January in Denver centers around the National Western Stock Show and all things agriculture and denim. So, it seemed fitting to listen to a brief history of blue jeans and indigo via Articles of Interest, the podcast about what we wear. We love the premise behind this podcast because what we wear means so many different things to each of us. An article of clothing can represent what we believe in, it can feel like home, it can make us feel hip or not, it can support old traditions, or it may just be utilitarian. For us, comfy, worn-in, blue jeans are a uniform worn daily, that spark nostalgia. But at the same time denim can be acceptable in the office, or for a nice dinner. They're magic. And absolutely the only acceptable attire at the Stock Show. Enjoy this blue jean daydream of a listen.
This is a love letter to science and the scientific brain wrapped in a misleading candy-coated cover. If you've ever had a meal prepared by a chemist, it was undoubtedly one of the best you’ve had. Ever have a real conversation with your dog, where you are sure they got the gist of what you were saying? Ever have to battle to succeed in an outdated legacy system? For us the best books are the ones that don’t have a single ounce of cliché. Lessons in Chemistry passed this test. The bubble gum cover seems to imply a “beach read," and while it was a page turner, we found it wildly interesting, smart, witty, and satisfying. While we don’t read a ton of fiction, we would recommend this book by Bonnie Garmus to anyone whose ear we can bend.
Stuck in post-holiday ski traffic, we decided to listen to Heavyweight with Jonathan Goldstein. After multiple episodes we found ourselves laughing, crying to these tremendously relatable stories. Woulda, coulda, shoulda. We all have moments where we wish we could go back and change the course of time. Jonathan's specialty is working with listeners to do exactly this - serving as a part-time therapist with a time machine. From a chance meeting in a foreign country to tracking down a lost cousin, these journeys speak to the heart. There's a reason this listen made the top ten of 2022 from the New Yorker. Happy Listening!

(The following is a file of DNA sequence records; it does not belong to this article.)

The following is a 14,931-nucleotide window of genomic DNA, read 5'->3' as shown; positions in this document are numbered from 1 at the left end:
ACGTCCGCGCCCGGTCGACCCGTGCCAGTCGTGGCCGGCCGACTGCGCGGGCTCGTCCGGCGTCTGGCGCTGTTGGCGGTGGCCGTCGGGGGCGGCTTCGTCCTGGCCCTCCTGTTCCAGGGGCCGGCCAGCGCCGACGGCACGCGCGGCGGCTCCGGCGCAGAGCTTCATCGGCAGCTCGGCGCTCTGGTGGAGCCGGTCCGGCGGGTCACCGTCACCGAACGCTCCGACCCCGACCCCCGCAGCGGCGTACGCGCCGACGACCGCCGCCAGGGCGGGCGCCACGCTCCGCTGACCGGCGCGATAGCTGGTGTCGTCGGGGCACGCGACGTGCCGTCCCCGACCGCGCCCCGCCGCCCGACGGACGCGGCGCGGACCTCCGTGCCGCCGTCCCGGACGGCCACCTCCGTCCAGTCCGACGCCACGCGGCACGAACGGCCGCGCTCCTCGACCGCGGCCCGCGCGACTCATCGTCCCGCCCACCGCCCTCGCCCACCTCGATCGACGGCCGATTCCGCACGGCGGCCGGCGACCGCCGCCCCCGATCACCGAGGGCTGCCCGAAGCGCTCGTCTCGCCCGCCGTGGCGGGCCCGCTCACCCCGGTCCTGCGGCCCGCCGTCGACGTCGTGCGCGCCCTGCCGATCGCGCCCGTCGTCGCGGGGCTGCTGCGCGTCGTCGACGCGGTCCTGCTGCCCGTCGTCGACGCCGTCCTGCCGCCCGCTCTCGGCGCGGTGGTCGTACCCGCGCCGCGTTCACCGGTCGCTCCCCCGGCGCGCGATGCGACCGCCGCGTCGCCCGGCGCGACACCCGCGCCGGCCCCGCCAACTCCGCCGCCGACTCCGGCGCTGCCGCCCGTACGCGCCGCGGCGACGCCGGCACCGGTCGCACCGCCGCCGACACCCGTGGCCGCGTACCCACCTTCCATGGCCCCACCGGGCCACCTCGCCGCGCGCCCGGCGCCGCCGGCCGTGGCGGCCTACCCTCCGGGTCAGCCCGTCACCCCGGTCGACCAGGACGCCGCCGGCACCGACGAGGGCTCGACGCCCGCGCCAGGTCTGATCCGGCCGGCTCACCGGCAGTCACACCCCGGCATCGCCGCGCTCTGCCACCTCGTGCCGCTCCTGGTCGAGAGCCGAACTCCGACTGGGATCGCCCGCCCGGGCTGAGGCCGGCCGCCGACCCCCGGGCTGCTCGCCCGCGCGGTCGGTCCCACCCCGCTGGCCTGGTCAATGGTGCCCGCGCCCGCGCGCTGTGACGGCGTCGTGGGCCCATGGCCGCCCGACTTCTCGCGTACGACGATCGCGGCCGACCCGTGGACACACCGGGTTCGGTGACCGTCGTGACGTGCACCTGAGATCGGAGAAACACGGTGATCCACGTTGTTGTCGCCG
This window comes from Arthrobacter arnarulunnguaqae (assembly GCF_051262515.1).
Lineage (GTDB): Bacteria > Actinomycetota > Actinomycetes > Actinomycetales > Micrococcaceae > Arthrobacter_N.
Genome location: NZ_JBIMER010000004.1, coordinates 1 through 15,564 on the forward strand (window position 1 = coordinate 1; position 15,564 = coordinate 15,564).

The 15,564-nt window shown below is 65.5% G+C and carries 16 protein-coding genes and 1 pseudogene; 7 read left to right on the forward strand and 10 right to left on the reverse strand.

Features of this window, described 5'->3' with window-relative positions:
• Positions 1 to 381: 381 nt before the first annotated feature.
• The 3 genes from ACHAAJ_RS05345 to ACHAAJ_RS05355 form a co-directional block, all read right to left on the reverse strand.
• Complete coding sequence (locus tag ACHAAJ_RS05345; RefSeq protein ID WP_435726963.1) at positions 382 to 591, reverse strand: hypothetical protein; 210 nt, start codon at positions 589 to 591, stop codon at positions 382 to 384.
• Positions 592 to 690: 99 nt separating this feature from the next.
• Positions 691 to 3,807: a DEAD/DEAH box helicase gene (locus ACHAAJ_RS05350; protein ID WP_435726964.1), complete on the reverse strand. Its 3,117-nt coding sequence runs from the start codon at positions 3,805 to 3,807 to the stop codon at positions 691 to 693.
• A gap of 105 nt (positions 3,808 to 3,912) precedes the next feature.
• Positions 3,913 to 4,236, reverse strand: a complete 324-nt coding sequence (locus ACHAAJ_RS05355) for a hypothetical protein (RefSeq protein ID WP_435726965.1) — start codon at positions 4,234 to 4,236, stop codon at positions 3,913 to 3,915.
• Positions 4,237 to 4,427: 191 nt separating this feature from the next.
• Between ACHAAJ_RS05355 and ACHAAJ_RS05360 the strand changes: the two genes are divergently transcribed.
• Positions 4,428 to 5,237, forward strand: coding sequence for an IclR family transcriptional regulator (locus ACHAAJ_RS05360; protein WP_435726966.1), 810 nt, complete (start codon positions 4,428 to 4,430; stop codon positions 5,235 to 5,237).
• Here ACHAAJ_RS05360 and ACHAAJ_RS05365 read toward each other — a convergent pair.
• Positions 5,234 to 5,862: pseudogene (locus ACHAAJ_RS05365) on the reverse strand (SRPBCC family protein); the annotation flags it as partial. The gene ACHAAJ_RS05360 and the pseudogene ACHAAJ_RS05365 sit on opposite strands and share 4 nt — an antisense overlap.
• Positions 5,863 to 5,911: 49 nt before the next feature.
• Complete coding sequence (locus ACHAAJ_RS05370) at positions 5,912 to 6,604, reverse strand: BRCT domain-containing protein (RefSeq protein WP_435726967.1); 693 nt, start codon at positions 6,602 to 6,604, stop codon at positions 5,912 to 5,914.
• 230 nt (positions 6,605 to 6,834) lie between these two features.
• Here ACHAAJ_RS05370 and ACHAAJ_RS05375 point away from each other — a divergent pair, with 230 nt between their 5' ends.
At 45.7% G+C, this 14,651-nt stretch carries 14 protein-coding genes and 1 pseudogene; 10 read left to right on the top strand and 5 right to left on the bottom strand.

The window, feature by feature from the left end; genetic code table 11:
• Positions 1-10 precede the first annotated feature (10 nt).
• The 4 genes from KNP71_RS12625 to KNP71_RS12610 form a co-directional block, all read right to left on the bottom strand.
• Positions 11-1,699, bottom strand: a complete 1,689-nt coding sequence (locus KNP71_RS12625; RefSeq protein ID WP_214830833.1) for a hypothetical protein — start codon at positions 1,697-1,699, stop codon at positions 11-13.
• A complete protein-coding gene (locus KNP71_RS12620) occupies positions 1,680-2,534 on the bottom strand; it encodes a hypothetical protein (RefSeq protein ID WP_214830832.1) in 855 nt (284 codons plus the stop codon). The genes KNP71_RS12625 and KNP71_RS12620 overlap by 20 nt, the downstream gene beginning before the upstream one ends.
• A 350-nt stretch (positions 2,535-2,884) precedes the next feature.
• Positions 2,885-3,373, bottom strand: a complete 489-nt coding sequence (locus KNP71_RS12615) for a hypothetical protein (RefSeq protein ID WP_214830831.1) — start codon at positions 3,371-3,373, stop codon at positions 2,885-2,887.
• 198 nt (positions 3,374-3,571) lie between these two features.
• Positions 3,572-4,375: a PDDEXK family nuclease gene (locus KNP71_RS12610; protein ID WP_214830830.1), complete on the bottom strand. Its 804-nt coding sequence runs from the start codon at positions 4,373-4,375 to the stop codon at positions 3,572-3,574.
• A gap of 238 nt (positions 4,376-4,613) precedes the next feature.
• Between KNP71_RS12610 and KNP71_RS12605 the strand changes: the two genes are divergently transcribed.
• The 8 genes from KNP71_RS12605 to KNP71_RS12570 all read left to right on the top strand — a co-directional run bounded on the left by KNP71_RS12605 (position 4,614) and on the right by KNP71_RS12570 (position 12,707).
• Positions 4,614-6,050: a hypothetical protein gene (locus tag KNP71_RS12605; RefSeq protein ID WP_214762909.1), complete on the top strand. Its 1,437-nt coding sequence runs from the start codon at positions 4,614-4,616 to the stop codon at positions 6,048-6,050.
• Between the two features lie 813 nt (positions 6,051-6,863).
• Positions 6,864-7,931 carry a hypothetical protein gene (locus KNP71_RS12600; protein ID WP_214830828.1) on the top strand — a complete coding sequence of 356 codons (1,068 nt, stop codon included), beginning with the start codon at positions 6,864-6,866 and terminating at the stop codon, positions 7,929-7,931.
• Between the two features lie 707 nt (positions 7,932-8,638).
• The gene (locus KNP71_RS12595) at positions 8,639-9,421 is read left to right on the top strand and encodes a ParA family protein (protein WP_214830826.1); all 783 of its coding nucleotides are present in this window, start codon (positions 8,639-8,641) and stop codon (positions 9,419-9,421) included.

I think we can all agree that companion podcasts are the best. The laughs continue after a TV show has finished. We thoroughly enjoyed The Office Ladies and The Always Sunny Podcast and we're excited to have come across Fly on the Wall. Dana Carvey and David Spade kill it rehashing great SNL moments with hosts, cast members, writers and even musical guests. We just listened to the tribute episodes celebrating the comedic genius of Chris Farley. The laughter brought us to tears. We can't wait to listen to the Chevy Chase episode, since we just finished our annual viewing of Christmas Vacation. "If I woke up tomorrow with my head sewn to the carpet, I wouldn't be more surprised than I am right now."
Have you ever been Rickrolled? We've fallen victim many times but most recently it took the form of an email from our kid - Check out my grades for the semester. We blindly clicked the link, excited to celebrate mostly A's and B's, then "Never gonna give you up. Never gonna let you down. Never gonna run around and desert you." Over thirty years later...how did this 80's mega tune become a mega meme? Wanting to know more about this earworm - we listened to episode 233 of Song Exploder. The song that was #1 in over 25 countries and the video that has over a billion views was created by mixing Britain, a break up, and a baritone? Give this a listen and Rick will tell you the whole story.